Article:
Vietnam Time

11/7/2018 8:26:13 PM

Landmines still take heavy toll on Vietnamese people

An exhibition on explosive and toxic remnants of war as well as efforts made by the authorities and non-governmental organisations in clearance to make Vietnam a safe and peaceful country is running in the central Da Nang city.

Visitors at the exhibition in Da Nang Museum. (Source: Da Nang Museum)

The exhibition featuring over 200 objects and photos related to the past war in Vietnam and the country’s efforts towards overcoming the consequences of war legacies kicked off on November 7.

The exhibition called ‘Hoi Sinh Nhung Vung Dat Chet’ (Resurrection in Dead Lands) highlighted Vietnam’s efforts in cleaning up the environment in areas contaminated with residual toxic chemicals and in removing post-war unexploded ordnances.

Dioxin, a highly toxic chemical in the defoliant, stays in the soil and at the bottom of lakes and rivers for generations. It can enter the food supply through the meat of fish and other animals, and has been found at alarmingly high levels in breast milk.

The U.S. army sprayed some 80 million litres of toxic chemicals from 1961 to 1971, 61 percent of which was Agent Orange containing 366 kilograms of dioxin, over nearly one quarter of the total area of South Vietnam.

This weapon of mass destruction has caused great suffering to countless families and seriously devastated the natural environment and people of Vietnam.

Preliminary statistics showed that 4.8 million Vietnamese people were exposed to Agent Orange/dioxin, and about 3 million people became victims. Tens of thousands of people have died while millions of others have suffered from cancer and other incurable diseases as a result. Many of their offspring have also suffered from birth defects.

Not until now has the public known about the destructive effect on human health of AO used during wartime. In 2000, the National Academy of Sciences of America (NAS) issued a list of Diseases caused by AO. Many of these have been found in Vietnamese victims of AO.

Diseases caused by exposure to AO include soft-tissue sarcoma, non-Hodgkin’s lymphoma, Hodgkin, Cloracne, while partly contacts with AO can result in cancers of the respiratory system (lung, brochial tube, trachea and larynx), prostate cancer, diabetes, two kinds of congenital malformations found in newborns of war veterans, Spina Bifida, Acute myelogenous leukemia, to name a few.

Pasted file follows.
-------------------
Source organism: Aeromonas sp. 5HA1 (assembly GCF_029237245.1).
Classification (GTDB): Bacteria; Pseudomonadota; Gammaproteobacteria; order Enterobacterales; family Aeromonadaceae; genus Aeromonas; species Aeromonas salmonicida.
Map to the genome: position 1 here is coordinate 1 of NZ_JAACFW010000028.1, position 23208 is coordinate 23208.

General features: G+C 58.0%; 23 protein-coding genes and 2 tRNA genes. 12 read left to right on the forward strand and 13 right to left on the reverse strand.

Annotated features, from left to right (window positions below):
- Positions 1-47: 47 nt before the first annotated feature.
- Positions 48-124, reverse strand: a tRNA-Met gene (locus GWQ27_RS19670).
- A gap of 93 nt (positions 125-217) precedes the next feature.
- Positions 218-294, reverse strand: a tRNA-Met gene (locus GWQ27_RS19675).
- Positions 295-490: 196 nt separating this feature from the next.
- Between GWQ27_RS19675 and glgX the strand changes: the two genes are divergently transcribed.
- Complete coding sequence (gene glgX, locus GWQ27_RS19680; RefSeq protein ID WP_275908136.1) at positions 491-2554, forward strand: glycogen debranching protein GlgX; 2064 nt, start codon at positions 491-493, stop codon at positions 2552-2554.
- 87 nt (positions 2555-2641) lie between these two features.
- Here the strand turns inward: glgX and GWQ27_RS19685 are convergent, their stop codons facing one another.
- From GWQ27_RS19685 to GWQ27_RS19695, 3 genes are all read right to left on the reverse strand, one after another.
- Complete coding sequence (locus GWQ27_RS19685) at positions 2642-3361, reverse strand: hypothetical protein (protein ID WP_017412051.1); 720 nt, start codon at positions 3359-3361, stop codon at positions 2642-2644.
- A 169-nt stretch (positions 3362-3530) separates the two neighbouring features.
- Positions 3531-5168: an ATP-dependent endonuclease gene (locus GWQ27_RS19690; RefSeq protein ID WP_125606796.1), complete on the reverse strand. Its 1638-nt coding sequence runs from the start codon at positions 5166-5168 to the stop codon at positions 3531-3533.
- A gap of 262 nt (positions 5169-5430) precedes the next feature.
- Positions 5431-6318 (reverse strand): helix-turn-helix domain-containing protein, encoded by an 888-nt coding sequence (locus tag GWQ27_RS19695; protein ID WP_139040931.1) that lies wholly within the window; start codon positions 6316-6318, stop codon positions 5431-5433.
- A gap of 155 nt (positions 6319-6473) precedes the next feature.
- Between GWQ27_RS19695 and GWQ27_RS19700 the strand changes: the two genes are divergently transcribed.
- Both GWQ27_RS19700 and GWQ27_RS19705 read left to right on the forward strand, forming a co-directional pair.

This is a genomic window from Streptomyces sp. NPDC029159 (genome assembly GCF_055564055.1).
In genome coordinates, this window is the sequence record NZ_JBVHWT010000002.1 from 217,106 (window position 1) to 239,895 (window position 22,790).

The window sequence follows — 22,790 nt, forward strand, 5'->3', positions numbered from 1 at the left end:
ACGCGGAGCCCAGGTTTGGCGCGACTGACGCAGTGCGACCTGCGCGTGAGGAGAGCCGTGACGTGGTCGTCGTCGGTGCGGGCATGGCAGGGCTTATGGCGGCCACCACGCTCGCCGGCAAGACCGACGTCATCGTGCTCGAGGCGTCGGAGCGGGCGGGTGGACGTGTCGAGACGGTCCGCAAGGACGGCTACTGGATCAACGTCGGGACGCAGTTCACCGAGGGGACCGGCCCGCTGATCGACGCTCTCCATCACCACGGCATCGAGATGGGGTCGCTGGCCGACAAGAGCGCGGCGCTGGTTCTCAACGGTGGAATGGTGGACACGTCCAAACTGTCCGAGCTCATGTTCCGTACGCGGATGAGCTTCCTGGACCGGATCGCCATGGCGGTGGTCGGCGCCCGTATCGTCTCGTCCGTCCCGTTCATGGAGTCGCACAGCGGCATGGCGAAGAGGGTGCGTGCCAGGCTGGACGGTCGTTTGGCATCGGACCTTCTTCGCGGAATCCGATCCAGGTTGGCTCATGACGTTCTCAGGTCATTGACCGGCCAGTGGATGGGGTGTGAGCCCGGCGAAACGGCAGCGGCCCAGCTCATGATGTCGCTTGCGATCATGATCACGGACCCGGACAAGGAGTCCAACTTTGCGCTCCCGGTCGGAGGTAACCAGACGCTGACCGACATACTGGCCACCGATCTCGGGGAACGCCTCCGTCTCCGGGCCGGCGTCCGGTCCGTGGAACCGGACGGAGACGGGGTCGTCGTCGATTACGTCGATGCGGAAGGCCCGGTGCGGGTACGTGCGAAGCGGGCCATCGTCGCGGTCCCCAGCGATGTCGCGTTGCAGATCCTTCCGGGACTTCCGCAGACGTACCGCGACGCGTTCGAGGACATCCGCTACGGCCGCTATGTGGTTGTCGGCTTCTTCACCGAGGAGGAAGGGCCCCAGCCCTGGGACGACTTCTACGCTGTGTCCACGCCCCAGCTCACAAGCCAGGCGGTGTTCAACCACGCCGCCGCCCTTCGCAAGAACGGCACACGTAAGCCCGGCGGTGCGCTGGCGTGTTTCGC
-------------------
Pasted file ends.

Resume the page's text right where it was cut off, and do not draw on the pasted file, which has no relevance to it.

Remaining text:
Visitors at the exhibition in Da Nang Museum. (Source: Da Nang Museum)

Mines Advisory Group (MAG) is a humanitarian non-governmental organization clearing explosive remnants of war in current and former conflict zones. Established in the UK in 1989, its work has helped more than 17.7 million people in conflict-affected communities in over 40 countries, giving them greater safety and the opportunity to rebuild their lives, livelihoods and futures.

In Vietnam, MAG started operations in Quang Tri in 1999, and then expanded to Quang Binh in 2003. MAG also completed a two-year project in Quang Nam (2012 - 2014). MAG is currently working in Quang Binh and Quang Tri, the two most unexploded ordnance contaminated provinces of the country.  MAG is one of the largest civil mine action operators in Vietnam.

Since 1999, MAG has removed and destroyed approximately 300,000 items of UXO to release over 56 million square metre of safe land to support agricultural development and construction of infrastructures.

The exhibition will run through December 22, seeks to apprise the public of the consequences of wars and call on the people to join hands to restore the environment, bring life back the dead lands and support war victims.

Earlier, a similar exhibition was held in Ho Chi Minh City in April./.

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